Moving to China is definitely a bit of a culture shock for most people — different social customs, different cuisine, and different internet access. That's right — if you didn't already know, sites like Facebook, Instagram, and even Gmail are unable to be accessed once you move to China.
This might sound a little scary — especially if you're used to communicating with friends and family through social media — but there's no need to panic. In fact, the solution is pretty easy — all you need to do is get a VPN.
If you're from a country without censorship laws (like the United States), you might not even know what a VPN is. Essentially, VPN stands for "Virtual Private Network", and it's a service used to privately and securely access any website you want from anywhere in the world — including China.
Once you have downloaded a VPN software or app, it will encrypt your data so that nobody will be able to see it (including your internet provider or any WiFi network you're using.) The encrypted data goes to the VPN, and then to whatever site you're visiting.
In other words, the VPN server acts like a middle-man between your information and the world wide web. The main difference to note is that any website you visit will see your information coming from the VPN server, not your actual location. So basically, you could be in one country, but your VPN may show you are accessing the internet from another country. This is basically how you can fool the internet and censors and thus be able to access these sites even when you are in China.
Many people use VPNs for more than just logging into censored sites — they also provide a much more private and secure connection. Think about it like this: when you browse the internet without a VPN, it's like leaving your valuables out in the front yard. Even if you live in a good neighborhood, you still run the chance that somebody might take your stuff.
Surfing the web with a VPN is like building a wall around those valuables — your information is still out there, but it's much harder for people to see and to trace it back to you.
Now that you know what it is, you may be thinking: why do I need one? Is it really THAT important? Yes — just like your passport, a VPN is not something you want to forget.
It was briefly mentioned before, but perhaps the most important reason to get a VPN is so you can access blocked sites like Facebook, Gmail, etc. Although China has their own form of social media called WeChat, you'll probably still want to log into your Facebook account or check your email every once and awhile to keep in contact with friends and family.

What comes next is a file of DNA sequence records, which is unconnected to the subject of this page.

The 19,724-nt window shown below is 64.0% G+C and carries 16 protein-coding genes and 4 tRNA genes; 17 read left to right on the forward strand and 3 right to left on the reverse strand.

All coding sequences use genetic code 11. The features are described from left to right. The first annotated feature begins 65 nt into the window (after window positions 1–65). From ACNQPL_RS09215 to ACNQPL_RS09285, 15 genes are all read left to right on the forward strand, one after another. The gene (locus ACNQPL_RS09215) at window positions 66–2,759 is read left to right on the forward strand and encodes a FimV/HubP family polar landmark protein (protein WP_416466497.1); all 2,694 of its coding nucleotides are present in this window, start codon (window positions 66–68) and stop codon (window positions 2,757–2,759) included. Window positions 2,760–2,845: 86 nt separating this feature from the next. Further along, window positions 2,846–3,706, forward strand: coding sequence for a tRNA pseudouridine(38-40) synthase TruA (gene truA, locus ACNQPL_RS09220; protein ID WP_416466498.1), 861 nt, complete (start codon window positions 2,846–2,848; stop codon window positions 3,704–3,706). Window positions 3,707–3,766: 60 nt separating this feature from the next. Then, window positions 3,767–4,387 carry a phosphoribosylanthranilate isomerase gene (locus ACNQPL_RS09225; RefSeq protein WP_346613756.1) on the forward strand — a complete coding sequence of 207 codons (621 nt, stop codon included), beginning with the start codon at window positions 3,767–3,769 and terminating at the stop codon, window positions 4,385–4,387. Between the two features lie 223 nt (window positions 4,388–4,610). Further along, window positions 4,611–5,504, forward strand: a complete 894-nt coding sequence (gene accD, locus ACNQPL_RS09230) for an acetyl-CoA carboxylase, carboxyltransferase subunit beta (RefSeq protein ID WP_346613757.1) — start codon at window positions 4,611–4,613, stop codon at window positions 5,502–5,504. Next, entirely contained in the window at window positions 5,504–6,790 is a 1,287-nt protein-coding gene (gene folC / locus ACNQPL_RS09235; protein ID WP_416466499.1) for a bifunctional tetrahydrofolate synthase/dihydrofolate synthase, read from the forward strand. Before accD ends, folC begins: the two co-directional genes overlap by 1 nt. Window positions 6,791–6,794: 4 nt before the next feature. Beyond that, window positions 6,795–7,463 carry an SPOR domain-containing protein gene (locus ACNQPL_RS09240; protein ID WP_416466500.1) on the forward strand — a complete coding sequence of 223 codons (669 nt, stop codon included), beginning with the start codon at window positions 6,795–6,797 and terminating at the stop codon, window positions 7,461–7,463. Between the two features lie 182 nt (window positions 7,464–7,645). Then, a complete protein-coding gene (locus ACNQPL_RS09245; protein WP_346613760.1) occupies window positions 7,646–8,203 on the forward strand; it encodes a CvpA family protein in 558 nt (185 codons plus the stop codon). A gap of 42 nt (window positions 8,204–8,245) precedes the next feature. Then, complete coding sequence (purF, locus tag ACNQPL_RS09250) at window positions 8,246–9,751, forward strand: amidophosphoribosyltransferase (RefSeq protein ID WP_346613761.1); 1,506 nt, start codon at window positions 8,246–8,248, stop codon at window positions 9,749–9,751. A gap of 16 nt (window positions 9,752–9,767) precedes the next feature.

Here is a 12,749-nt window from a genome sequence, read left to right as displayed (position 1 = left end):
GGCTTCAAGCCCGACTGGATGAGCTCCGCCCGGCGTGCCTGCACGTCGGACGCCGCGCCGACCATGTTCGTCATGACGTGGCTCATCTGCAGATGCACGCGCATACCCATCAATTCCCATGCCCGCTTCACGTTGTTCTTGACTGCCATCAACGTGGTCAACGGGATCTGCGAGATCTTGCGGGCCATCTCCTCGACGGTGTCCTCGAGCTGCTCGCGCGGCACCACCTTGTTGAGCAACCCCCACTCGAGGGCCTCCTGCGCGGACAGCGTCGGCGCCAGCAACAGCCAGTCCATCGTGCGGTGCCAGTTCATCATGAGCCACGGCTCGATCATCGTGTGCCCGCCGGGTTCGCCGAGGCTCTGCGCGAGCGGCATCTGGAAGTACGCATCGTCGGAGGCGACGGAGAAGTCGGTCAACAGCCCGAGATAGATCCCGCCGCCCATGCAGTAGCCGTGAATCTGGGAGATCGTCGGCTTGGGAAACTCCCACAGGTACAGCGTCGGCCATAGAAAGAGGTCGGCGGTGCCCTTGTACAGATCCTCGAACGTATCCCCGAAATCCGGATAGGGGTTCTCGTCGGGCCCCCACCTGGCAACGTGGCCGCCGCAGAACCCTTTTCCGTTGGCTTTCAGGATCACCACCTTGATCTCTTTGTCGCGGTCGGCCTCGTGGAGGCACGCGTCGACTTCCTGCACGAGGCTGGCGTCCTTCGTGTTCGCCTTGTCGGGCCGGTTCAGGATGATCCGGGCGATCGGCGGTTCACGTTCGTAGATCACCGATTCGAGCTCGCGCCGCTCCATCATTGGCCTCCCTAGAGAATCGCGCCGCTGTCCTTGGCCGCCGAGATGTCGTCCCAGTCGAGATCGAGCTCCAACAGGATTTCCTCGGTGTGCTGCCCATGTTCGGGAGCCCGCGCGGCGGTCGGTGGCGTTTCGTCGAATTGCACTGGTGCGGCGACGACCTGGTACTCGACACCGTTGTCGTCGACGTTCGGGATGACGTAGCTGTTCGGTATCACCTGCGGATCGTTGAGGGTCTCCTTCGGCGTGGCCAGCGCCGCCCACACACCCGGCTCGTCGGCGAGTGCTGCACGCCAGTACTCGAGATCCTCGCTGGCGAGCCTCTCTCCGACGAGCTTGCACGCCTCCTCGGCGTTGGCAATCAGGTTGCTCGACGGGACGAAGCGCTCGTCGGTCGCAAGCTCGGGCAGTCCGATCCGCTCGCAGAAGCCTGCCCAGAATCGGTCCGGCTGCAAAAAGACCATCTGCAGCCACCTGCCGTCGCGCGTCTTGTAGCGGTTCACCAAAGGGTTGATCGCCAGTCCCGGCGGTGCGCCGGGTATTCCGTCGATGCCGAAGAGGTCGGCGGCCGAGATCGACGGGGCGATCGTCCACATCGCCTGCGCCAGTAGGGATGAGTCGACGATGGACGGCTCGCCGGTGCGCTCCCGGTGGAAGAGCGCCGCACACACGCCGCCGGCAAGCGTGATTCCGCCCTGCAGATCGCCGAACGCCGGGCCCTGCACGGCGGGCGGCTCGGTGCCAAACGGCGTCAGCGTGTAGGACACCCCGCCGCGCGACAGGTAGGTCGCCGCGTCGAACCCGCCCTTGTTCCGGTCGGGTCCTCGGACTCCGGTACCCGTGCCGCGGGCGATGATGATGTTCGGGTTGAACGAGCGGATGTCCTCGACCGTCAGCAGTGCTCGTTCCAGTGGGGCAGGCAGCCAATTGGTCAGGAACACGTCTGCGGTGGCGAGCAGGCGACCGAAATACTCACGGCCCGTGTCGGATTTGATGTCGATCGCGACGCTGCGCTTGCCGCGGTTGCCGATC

In fact, there's a surprisingly large number of sites blocked in China (which you can read about farther down.)
Another reason is safety. A WiFi network from a Chinese hotel or another public place is insecure. If you're using one of these networks, you don't want to be browsing without the added security of a VPN.
A VPN also won't log any searches you make or store any websites you visit. That way, nobody will know what you've been looking at except for you.
If you did move to China without a VPN, you'd be missing out on a lot. In terms of social media, you wouldn't be able to access these sites: Facebook, Twitter, Instagram, Pinterest, Snapchat, Reddit, Periscope, Tinder, Flickr, and Blogspot.
You also wouldn't be able to use popular search engines like Google or Yahoo. (That also includes anything Google-related like Gmail, Google Docs or Google Drive.)
Streaming services like Netflix, Youtube, Dailymotion, Twitch and Vimeo are restricted, too.
It would be extremely difficult to stay updated on world events without sites like BBC, New York Times, CNN, ABC, Wall Street Journal, Bloomberg, and Wikipedia. Although these aren't the only blocked websites, they are the ones you're most likely to be affected by.
Curious about popular apps used in China? Check out The Top 7 Apps For Living And Traveling in China
Luckily, downloading a VPN onto your computer or phone isn't a complicated process. The important thing to understand is that there are several different VPNs out there—some of them are free and some of them are not free.
Choosing the best VPN to use is ultimately up to you, and it may take a little online research to figure out which one you like best. (A paid VPN doesn't necessarily make it better than a free one, but free VPNs do usually have more ads.) Or, if it's possible, you can ask a friend who's lived overseas what is the best VPN for China.
If you're not sure which VPN to download, check out this article: What Is The Best VPN To Use In China?
Once you've picked out your VPN, all you really need to do is download or install it onto your device. If you're using a cell phone, you'll find plenty of VPNs in the app store. (Downloading VPNs shouldn't require anything more than clicking a few buttons, and the website should direct you to what you need to do.)
After the VPN is installed, you may need to turn it on — depending on the specific VPN. However, once you do that, the set-up is over — you're free to begin browsing whatever and wherever you wish.
You should always download your VPN before you get to China. Once you get there, you may be unable to access the website you need. Or, you may have to settle for getting a VPN that isn't as good as the one you originally wanted. (There are a few VPNs available in China, but they're overpriced and don't always work as well.) So, no matter what, installing the VPN before you go is always the best option.
If you've never used a VPN before, you might be hesitant to start. However, if you're going to live in China, using one is essential—not only to communicate with loved ones, but also to enjoy entertainment sites like Netflix or Youtube. Besides downloading a VPN, what else should you do before coming to China? Check out this list of 11 Things To Do Before You Arrive In China.